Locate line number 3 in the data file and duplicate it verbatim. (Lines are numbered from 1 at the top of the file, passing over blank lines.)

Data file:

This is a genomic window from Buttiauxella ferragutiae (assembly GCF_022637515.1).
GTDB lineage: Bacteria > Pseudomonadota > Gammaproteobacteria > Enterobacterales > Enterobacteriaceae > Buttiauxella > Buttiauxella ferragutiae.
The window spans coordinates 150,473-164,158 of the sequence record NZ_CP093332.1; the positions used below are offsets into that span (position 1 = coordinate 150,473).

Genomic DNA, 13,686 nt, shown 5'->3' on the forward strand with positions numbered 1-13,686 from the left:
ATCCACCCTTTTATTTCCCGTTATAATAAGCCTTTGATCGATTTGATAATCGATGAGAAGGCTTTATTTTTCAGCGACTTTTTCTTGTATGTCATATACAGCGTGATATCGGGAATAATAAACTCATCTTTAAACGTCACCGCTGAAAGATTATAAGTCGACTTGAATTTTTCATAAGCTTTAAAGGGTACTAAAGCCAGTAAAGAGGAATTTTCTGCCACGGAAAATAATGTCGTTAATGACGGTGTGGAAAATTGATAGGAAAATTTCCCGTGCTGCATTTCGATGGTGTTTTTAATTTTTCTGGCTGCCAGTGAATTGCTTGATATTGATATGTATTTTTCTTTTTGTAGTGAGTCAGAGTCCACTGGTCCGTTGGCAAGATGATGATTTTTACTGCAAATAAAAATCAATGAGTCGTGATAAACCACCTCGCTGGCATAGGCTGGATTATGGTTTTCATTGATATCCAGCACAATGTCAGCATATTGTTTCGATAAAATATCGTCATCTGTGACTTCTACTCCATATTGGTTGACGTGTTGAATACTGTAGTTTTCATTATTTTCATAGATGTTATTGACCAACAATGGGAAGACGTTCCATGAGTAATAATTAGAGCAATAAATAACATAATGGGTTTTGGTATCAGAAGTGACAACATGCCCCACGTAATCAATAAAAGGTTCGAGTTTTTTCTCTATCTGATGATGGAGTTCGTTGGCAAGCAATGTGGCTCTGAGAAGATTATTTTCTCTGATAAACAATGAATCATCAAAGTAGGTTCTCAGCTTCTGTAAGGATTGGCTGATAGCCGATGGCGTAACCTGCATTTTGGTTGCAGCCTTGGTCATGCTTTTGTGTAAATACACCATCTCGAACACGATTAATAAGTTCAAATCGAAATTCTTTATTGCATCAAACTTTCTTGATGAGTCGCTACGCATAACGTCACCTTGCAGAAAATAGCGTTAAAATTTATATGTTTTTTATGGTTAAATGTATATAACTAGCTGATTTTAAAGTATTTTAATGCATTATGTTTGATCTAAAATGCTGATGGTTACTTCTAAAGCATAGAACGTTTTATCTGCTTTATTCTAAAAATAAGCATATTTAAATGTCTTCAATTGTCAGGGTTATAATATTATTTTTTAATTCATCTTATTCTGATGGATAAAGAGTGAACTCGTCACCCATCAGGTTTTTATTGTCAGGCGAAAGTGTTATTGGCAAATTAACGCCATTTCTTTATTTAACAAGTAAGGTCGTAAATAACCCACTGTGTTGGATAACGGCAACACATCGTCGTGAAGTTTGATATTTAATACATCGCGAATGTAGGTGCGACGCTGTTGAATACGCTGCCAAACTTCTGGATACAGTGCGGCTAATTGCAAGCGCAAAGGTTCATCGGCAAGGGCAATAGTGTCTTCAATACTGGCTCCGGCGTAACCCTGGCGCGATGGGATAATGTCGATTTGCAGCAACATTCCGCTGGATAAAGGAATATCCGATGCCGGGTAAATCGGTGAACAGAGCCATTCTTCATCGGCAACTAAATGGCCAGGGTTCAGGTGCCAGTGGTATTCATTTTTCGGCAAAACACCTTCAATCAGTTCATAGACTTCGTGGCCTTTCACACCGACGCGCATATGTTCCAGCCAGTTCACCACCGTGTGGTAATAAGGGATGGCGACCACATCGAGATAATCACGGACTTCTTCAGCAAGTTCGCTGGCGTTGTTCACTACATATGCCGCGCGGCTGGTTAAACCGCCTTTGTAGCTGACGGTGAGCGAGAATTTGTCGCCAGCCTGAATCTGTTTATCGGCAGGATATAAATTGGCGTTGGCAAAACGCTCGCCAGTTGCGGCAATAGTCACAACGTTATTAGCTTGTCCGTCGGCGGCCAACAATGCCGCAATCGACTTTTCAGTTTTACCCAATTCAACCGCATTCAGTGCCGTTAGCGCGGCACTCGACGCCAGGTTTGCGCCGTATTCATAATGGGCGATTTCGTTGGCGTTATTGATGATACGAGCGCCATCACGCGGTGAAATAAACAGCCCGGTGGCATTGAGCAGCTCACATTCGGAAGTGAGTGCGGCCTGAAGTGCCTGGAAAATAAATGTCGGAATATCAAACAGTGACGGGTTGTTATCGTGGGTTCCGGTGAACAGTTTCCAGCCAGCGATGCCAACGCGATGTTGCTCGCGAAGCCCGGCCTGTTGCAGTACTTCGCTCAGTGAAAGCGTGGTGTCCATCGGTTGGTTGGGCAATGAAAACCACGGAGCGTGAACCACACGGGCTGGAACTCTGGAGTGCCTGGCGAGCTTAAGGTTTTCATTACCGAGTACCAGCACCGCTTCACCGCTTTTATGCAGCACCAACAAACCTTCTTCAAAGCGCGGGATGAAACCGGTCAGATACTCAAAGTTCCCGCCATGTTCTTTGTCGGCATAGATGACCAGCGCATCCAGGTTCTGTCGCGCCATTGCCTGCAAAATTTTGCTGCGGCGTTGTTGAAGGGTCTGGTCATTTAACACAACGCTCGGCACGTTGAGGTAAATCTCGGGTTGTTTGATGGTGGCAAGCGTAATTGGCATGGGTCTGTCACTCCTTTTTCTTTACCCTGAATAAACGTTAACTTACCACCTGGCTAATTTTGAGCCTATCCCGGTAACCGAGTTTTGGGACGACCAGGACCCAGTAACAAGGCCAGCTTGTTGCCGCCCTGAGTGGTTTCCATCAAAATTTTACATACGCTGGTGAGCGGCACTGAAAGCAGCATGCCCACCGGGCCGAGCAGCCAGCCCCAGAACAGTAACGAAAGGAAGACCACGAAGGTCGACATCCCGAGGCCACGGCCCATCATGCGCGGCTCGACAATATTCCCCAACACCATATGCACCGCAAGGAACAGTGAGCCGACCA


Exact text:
The window spans coordinates 150,473-164,158 of the sequence record NZ_CP093332.1; the positions used below are offsets into that span (position 1 = coordinate 150,473).